Making All Things New by David Powlison, Free for CAPC Members
In Making All Things New, David Powlison is realistic about the fact that sexual brokenness is often wider and deeper than we initially surmise.
Every week in The Kiddy Pool, Erin Newcomb confronts one of many issues that parents must deal with related to popular culture.
New York bus monitor Karen Klein made national headlines last week when the video of middle-school boys bullying her went viral. I have abstained from watching the video itself, because the coverage of the incident depicts the vulgar and graphic cruelty sufficiently enough that I don’t think I can stomach witnessing it firsthand. Since the video became fodder for national news, at least two of the perpetrators have apologized and strangers have established a vacation fund (now at half a million dollars) for Klein. Questions abound in the aftermath, ranging from Klein’s fitness for her position of authority aboard the bus to the adequacy of the boys’ punishments and apologies to the quality of the boys’ parents. The whole story conveys a Lord of the Flies-esque feel for me: the school bus, often dominated by children, illustrates the monstrous nature of humanity that exists within us all, though we hope to socialize it out of children.
Juxtapose that story with another story from last week: the conviction of former Penn State football coach Jerry Sandusky on 45 charges related to child molestation. Sandusky started a charity for children and seemingly used it as a supply-line for his victims. Many of those victims testified against the ex-coach in court, detailing the painful incidents of abuse that occurred when they were at their most vulnerable — as children with little social support or power. Whereas the children in Klein’s case voiced their inner demons, the children from Sandusky’s past held their silence until just recently. One story manifests the evil inherent in humanity, even in children, while the other invokes our horror and repulsion at a powerful adult preying on the weak. Both of these stories raise questions about who needs protection from whom and challenges positions of authority as adults and children alike take on the roles of victim and perpetrator.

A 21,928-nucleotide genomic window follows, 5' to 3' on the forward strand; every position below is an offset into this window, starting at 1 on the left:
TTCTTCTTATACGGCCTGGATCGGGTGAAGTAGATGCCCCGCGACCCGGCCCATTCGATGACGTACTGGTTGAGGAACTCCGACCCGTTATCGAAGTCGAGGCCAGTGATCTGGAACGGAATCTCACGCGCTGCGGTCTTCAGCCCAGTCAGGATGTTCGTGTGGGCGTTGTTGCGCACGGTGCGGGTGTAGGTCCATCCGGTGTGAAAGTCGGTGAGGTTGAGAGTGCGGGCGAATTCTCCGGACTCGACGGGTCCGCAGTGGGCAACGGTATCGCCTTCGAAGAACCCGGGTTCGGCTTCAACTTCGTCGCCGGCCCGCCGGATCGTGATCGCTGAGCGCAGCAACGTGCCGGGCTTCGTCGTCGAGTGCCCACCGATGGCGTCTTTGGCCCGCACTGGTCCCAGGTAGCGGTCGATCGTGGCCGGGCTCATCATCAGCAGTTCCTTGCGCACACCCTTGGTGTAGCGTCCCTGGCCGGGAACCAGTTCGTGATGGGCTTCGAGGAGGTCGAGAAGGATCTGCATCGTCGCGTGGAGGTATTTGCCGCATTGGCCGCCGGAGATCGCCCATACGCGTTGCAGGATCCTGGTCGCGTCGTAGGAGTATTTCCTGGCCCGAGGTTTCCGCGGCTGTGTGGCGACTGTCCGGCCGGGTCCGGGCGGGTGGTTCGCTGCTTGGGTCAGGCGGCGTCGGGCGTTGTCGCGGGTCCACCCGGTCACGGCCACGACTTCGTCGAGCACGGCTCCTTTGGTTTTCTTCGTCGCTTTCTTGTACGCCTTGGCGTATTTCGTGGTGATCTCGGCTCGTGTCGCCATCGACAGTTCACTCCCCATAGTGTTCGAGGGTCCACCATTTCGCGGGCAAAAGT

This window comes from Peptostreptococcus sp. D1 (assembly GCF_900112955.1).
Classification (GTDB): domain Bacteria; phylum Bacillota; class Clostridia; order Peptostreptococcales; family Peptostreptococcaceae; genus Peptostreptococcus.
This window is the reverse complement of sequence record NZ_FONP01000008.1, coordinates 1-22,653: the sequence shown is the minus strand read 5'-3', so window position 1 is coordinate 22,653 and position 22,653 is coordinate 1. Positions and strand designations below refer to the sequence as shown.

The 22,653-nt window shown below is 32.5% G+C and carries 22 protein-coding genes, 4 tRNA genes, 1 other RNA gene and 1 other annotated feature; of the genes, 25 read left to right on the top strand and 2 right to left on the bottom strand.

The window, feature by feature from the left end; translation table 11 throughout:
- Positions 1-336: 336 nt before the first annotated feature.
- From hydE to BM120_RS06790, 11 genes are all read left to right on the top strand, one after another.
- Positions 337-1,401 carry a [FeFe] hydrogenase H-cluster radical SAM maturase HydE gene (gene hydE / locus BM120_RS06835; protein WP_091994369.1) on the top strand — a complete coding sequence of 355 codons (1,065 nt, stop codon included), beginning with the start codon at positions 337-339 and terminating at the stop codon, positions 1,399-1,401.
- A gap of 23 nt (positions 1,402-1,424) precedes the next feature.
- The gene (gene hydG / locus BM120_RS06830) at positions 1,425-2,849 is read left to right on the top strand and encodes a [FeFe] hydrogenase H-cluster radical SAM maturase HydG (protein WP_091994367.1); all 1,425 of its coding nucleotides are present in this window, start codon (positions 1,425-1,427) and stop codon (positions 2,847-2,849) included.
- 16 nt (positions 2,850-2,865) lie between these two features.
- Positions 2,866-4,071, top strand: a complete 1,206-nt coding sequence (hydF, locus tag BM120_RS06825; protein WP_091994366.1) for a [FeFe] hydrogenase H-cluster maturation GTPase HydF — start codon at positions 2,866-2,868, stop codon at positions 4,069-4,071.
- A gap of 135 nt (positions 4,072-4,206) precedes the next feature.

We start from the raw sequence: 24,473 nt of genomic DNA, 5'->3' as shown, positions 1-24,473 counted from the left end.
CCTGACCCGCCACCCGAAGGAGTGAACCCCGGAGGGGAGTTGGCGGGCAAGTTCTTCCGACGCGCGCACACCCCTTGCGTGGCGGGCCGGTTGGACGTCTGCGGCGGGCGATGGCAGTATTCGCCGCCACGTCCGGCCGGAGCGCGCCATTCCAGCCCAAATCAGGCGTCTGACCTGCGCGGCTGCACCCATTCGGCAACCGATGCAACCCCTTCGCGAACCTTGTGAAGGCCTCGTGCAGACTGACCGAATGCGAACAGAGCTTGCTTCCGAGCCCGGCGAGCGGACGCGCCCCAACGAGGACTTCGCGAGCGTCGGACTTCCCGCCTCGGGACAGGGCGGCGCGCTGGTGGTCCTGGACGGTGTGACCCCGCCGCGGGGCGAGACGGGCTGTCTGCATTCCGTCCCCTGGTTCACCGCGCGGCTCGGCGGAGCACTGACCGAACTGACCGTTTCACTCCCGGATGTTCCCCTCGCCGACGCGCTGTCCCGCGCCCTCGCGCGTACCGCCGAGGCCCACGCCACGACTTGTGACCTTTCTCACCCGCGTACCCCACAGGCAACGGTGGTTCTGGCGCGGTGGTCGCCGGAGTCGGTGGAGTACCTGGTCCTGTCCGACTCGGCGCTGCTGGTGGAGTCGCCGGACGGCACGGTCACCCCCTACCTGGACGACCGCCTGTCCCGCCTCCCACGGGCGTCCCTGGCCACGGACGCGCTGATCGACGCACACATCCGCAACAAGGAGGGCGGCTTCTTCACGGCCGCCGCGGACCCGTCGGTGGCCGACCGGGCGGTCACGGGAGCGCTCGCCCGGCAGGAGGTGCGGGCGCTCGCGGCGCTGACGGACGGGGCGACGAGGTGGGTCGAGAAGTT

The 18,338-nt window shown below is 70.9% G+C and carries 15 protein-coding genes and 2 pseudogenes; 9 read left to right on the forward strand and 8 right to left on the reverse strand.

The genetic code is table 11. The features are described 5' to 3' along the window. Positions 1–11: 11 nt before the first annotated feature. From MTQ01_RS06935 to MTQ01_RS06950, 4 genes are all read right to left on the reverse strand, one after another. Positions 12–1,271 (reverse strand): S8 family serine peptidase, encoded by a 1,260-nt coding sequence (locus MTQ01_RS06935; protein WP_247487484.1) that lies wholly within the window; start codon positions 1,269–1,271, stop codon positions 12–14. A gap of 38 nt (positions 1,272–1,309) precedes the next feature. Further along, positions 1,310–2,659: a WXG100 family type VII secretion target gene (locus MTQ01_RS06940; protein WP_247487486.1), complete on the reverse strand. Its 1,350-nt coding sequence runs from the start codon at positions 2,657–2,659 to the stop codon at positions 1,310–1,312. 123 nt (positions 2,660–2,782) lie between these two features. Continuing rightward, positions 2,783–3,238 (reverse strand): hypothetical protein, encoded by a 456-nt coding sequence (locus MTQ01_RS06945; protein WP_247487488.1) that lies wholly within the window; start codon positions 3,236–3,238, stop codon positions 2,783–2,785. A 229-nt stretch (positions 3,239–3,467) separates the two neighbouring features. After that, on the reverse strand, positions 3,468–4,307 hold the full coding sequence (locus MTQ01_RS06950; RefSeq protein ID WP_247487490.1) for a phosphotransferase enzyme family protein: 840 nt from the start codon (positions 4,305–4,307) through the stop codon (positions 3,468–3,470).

In each episode as well, the issue of reparations arises. Amidst calls to return her salary (for failing to monitor the bus, though it’s unclear what her official job description entails) and fundraising efforts to reward her for suffering gracefully, Klein expressed uncertainty about the sincerity of the boys’ apologies and her willingness to forgive them. Sandusky is reportedly on suicide watch, and is likely to spend the remainder of his life in prison, though many commentators doubt that he can be punished enough for his crimes. Indeed, justice in either scenario seems insufficient because no amount of money or time can undo what has been done; no words or deeds can erase the trauma. Reparations attempt to compensate for a wrong, to evaluate the damage inflicted and respond to it with an equal settlement. Yet for many injustices, there is simply no way to right those wrongs.
For me, that is where the virtue of hope enters into humanity. Hope brings with it the possibility of redemption, which goes beyond reparation and alters history, making the bad into good, making misery meaningful in a way that dollars and jail time never can. With redemption, there is potential for Sandusky and those boys on the bus to repent; there is a chance for Klein and Sandusky’s victims to heal. Where reparations assess brokenness, redemption heals. I don’t know what kind of redemption is possible for any of the players in these stories here and now, but I hold on to the hope that there is something more, something better, beyond the traumas of today. In a world where children, those singled out as our greatest asset for the future, are both predators and prey, redemption offers a light that leads beyond these dark days.
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